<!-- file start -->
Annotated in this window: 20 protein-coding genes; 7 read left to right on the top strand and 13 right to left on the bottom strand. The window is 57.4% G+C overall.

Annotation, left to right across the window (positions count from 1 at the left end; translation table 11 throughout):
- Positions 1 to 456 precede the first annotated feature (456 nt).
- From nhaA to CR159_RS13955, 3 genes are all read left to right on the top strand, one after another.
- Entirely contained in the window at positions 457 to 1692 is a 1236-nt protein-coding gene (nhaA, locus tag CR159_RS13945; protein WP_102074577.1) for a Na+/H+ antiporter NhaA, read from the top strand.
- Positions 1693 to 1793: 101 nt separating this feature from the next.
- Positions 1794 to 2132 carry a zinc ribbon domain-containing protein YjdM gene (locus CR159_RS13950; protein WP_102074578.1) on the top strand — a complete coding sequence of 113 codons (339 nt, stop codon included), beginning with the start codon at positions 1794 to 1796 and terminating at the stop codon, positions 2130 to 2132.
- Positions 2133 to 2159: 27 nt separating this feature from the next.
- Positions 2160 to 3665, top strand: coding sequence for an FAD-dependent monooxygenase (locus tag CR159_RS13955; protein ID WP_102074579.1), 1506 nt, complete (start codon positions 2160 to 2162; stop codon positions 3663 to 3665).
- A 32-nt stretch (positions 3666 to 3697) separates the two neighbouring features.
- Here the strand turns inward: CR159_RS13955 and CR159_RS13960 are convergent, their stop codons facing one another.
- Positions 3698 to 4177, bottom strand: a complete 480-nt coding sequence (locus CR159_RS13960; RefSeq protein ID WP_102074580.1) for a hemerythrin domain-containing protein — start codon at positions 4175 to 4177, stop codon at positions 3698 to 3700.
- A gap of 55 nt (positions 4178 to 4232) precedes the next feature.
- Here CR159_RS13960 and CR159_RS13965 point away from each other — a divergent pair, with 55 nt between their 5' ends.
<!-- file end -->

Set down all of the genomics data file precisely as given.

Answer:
Annotated in this window: 20 protein-coding genes; 7 read left to right on the top strand and 13 right to left on the bottom strand. The window is 57.4% G+C overall.

Annotation, left to right across the window (positions count from 1 at the left end; translation table 11 throughout):
- Positions 1 to 456 precede the first annotated feature (456 nt).
- From nhaA to CR159_RS13955, 3 genes are all read left to right on the top strand, one after another.
- Entirely contained in the window at positions 457 to 1692 is a 1236-nt protein-coding gene (nhaA, locus tag CR159_RS13945; protein WP_102074577.1) for a Na+/H+ antiporter NhaA, read from the top strand.
- Positions 1693 to 1793: 101 nt separating this feature from the next.
- Positions 1794 to 2132 carry a zinc ribbon domain-containing protein YjdM gene (locus CR159_RS13950; protein WP_102074578.1) on the top strand — a complete coding sequence of 113 codons (339 nt, stop codon included), beginning with the start codon at positions 1794 to 1796 and terminating at the stop codon, positions 2130 to 2132.
- Positions 2133 to 2159: 27 nt separating this feature from the next.
- Positions 2160 to 3665, top strand: coding sequence for an FAD-dependent monooxygenase (locus tag CR159_RS13955; protein ID WP_102074579.1), 1506 nt, complete (start codon positions 2160 to 2162; stop codon positions 3663 to 3665).
- A 32-nt stretch (positions 3666 to 3697) separates the two neighbouring features.
- Here the strand turns inward: CR159_RS13955 and CR159_RS13960 are convergent, their stop codons facing one another.
- Positions 3698 to 4177, bottom strand: a complete 480-nt coding sequence (locus CR159_RS13960; RefSeq protein ID WP_102074580.1) for a hemerythrin domain-containing protein — start codon at positions 4175 to 4177, stop codon at positions 3698 to 3700.
- A gap of 55 nt (positions 4178 to 4232) precedes the next feature.
- Here CR159_RS13960 and CR159_RS13965 point away from each other — a divergent pair, with 55 nt between their 5' ends.